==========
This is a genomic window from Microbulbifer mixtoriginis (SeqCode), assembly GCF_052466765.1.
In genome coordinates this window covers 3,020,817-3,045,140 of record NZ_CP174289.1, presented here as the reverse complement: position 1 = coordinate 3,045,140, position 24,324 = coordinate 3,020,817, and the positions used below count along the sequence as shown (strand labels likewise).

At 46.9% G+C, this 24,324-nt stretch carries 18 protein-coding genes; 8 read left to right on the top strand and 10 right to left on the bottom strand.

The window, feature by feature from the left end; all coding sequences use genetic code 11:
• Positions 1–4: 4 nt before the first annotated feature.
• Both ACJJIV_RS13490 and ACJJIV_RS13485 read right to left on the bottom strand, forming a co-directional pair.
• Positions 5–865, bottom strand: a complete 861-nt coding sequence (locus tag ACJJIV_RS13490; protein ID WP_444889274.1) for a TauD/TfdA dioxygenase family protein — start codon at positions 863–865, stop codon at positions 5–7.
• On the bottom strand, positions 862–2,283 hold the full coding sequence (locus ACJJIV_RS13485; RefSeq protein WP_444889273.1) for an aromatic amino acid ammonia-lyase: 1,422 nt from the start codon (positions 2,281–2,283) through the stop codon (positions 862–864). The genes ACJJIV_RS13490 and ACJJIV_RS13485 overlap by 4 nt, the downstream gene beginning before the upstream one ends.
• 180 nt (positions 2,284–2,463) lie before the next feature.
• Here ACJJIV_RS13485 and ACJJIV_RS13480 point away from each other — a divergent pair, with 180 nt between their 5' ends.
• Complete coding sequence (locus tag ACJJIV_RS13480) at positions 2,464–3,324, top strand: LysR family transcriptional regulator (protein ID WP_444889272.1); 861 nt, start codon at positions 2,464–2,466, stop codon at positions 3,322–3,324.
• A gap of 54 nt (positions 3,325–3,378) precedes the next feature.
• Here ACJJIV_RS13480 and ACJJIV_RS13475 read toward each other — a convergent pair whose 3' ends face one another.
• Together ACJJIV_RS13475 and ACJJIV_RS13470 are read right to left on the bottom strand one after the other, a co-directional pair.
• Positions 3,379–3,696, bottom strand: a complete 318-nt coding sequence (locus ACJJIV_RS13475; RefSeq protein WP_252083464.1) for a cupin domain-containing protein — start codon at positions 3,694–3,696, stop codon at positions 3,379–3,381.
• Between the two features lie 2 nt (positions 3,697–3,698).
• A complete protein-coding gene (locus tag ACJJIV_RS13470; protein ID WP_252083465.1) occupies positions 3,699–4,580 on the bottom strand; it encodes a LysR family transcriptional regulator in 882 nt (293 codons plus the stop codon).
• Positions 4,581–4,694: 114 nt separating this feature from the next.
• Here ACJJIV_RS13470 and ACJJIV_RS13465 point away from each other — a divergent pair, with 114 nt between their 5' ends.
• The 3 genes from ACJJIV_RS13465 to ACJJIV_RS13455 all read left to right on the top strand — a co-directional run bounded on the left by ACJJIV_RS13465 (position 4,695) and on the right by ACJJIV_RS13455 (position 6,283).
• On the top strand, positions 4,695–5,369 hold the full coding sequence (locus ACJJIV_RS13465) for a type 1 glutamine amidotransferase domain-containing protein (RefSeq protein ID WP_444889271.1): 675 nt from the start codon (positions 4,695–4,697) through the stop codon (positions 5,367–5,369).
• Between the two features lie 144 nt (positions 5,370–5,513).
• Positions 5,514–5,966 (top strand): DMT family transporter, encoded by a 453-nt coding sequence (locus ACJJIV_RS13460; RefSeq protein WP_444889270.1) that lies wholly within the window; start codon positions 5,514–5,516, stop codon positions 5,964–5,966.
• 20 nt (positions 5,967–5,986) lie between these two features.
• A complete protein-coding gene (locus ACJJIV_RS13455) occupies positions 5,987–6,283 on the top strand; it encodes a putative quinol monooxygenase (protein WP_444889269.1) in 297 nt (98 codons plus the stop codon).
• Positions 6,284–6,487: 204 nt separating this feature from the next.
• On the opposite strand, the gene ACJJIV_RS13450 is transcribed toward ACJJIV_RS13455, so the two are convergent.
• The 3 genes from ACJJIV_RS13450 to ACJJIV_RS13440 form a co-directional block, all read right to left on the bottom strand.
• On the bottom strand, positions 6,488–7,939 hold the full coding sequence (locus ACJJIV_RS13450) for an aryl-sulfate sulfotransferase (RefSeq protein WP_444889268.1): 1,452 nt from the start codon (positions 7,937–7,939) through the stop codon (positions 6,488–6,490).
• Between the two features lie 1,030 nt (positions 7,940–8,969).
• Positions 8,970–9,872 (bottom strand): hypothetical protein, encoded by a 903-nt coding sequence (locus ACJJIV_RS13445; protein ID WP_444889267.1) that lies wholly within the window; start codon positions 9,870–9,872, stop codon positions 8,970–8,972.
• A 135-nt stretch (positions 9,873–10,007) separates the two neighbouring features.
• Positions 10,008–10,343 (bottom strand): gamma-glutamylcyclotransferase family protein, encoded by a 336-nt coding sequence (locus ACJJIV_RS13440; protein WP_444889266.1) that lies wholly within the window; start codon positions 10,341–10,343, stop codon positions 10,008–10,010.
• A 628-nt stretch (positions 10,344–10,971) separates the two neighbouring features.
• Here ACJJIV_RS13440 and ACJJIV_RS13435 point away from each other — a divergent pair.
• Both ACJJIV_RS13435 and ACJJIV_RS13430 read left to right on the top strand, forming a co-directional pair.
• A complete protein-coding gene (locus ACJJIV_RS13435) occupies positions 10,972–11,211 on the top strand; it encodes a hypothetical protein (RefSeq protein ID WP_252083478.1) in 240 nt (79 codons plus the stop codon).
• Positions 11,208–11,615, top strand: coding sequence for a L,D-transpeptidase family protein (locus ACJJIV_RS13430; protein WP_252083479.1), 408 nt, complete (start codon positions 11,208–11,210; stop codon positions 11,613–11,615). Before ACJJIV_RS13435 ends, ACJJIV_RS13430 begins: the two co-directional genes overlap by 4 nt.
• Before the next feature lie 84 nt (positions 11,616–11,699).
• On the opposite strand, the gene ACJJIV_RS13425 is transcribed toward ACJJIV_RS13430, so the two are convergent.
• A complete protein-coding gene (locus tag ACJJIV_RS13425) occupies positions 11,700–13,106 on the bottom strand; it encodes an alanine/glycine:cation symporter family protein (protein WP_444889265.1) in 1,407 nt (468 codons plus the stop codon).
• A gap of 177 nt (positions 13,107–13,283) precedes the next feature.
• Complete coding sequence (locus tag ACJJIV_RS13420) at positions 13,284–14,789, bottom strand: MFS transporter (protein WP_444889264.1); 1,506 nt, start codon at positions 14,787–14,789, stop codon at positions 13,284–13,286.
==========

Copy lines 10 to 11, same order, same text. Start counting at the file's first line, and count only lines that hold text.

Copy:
• Here ACJJIV_RS13485 and ACJJIV_RS13480 point away from each other — a divergent pair, with 180 nt between their 5' ends.
• Complete coding sequence (locus tag ACJJIV_RS13480) at positions 2,464–3,324, top strand: LysR family transcriptional regulator (protein ID WP_444889272.1); 861 nt, start codon at positions 2,464–2,466, stop codon at positions 3,322–3,324.